Lilac bushes (Syringa vulgaris) are low-maintenance shrubs prized for their fragrant purple, pink, or white blossoms. These shrubs or small trees thrive in U.S. Department of Agriculture plant hardiness zones 3 through 9, depending on the variety. Read on for information about how to harvest lilac seeds and lilac seed propagation.
Do Lilac Bushes Have Berries?
If you ask, “Do lilac bushes have berries?” the answer is no. Lilac bushes do not produce berries. However, they do produce seeds.
Growing Lilac Seeds
Lilacs produce seeds in seed heads. Lilac bushes can be propagated from those seeds. The seed heads form after the flowers finish blooming. They are brown, large, and not very ornamental. You will not get seed heads the first year you plant your lilacs, nor, probably, the second. The lilac bushes do not bloom immediately after they are established. It usually takes at least three years before you get blooms on your lilacs. Once your lilac bush starts flowering, your plant will start producing lilac seed pods that, in turn, start growing lilac seeds. If you are thinking of growing these bushes from lilac seed propagation, you will have to wait until your bush produces seed pods.
How to Harvest Lilac Seeds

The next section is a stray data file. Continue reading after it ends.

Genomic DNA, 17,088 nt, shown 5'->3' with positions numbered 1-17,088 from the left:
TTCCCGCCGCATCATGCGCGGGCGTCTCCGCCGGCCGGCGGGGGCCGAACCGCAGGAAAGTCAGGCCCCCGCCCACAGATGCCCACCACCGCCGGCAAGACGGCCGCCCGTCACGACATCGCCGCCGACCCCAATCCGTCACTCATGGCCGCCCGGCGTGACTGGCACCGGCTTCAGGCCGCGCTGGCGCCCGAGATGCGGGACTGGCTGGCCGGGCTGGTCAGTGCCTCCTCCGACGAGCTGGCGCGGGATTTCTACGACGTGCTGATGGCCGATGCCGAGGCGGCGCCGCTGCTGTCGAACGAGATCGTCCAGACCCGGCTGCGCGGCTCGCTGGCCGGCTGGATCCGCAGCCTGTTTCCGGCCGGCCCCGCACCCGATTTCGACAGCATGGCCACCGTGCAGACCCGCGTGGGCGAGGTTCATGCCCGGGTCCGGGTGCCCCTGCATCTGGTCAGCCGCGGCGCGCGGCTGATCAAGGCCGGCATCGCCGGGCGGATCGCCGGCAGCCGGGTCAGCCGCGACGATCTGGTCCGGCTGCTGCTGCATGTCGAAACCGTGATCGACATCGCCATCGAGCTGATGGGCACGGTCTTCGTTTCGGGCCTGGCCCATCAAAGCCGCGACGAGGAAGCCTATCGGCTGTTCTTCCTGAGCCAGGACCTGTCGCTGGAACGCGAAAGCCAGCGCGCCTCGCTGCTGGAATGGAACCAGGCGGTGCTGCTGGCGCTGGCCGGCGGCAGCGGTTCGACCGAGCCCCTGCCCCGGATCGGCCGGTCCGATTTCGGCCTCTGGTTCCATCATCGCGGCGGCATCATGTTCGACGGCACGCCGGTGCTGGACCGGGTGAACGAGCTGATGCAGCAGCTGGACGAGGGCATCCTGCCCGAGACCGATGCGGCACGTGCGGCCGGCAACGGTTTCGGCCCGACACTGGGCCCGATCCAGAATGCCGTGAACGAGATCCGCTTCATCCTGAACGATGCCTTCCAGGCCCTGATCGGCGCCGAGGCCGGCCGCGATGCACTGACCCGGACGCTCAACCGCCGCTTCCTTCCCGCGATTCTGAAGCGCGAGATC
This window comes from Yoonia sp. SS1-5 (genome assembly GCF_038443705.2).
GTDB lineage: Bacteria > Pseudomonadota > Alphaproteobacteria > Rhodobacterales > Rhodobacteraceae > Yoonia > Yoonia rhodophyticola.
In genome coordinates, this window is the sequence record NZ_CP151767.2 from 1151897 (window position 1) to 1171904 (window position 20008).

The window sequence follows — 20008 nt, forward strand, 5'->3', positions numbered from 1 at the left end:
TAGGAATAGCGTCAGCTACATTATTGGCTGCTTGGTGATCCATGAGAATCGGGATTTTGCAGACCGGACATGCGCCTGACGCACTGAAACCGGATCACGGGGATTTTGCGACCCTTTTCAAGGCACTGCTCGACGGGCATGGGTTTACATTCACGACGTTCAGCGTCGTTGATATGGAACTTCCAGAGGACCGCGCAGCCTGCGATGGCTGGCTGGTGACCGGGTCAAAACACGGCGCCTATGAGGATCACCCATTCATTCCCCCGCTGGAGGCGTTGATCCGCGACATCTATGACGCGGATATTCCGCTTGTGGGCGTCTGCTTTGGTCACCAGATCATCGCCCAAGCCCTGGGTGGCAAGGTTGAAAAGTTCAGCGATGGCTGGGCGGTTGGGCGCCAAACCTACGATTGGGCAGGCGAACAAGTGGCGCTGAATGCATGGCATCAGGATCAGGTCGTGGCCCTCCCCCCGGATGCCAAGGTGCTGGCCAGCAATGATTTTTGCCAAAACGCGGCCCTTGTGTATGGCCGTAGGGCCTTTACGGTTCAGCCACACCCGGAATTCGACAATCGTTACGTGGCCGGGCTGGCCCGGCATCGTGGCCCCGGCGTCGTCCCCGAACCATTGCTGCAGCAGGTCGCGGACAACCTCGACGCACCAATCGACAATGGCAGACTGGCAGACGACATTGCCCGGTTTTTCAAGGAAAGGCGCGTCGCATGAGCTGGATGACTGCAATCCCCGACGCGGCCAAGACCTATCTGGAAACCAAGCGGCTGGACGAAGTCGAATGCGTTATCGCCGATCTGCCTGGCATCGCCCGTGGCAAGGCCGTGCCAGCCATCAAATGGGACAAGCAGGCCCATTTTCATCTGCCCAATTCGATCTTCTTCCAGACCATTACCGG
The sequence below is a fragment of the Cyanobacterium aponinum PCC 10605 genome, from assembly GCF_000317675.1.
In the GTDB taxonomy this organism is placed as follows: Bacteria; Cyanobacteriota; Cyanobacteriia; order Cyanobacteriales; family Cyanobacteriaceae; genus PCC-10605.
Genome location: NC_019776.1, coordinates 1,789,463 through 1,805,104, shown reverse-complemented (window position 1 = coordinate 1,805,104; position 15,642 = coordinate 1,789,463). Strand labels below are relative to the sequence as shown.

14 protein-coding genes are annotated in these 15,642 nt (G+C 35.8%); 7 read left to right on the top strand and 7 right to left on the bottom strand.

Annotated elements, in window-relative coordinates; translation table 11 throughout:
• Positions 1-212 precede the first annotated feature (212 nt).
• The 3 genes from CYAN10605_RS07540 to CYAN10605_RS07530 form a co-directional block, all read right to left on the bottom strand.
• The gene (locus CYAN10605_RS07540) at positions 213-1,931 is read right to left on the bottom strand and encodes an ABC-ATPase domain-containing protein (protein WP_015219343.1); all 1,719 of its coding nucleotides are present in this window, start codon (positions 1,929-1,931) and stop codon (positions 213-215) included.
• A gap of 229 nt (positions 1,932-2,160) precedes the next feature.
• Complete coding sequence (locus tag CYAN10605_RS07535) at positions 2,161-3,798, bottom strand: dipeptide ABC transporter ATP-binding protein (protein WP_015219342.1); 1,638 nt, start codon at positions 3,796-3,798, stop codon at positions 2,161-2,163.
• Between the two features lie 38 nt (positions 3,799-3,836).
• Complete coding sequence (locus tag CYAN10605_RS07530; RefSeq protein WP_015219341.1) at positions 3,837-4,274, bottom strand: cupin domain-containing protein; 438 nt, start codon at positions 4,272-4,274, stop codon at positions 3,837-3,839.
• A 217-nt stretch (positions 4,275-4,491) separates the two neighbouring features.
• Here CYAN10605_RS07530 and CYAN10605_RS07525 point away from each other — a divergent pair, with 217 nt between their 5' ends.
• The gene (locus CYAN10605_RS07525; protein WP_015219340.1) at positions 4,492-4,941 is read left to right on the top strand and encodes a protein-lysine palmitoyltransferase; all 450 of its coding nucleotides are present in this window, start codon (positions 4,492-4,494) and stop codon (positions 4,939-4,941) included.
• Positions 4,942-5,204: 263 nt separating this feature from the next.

If you want to grow additional lilac plants, collecting and storing seeds is an efficient and inexpensive alternative. First, you have to learn how to harvest lilac seeds. If you want to plant seeds, your best bet is to handpick seeds from the best lilac blooms. Selecting lilac seed pods from the most attractive flowers ensures healthier and more beautiful plants. Lilac bushes generally bloom in springtime for several weeks. Once the flowers are wilted, the lilacs produce clusters of brown, nut-like fruit. This fruit also dries in time and splits open to reveal the lilac seed pods within. The basic procedure for how to harvest lilac seeds is simple. You pull seeds from the dried lilac seed pods after the flower blooms have dried on the bush. You can store the seeds until you are ready to plant them.
Lilac Seed Propagation
The lilac seeds sprout quickly, but before you rely too heavily on lilac seed propagation, check and see if your lilac is a hybrid. Plants grown from hybrid seeds rarely grow true to the parent plant. Since most lilacs are hybrids, lilac seed propagation can often be disappointing. If this is the case, perhaps growing lilac cuttings would prove more effective.
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Teo Spengler has been gardening for 30 years. She is a docent at the San Francisco Botanical Garden. Her passion is trees, 250 of which she has planted on her land in France.
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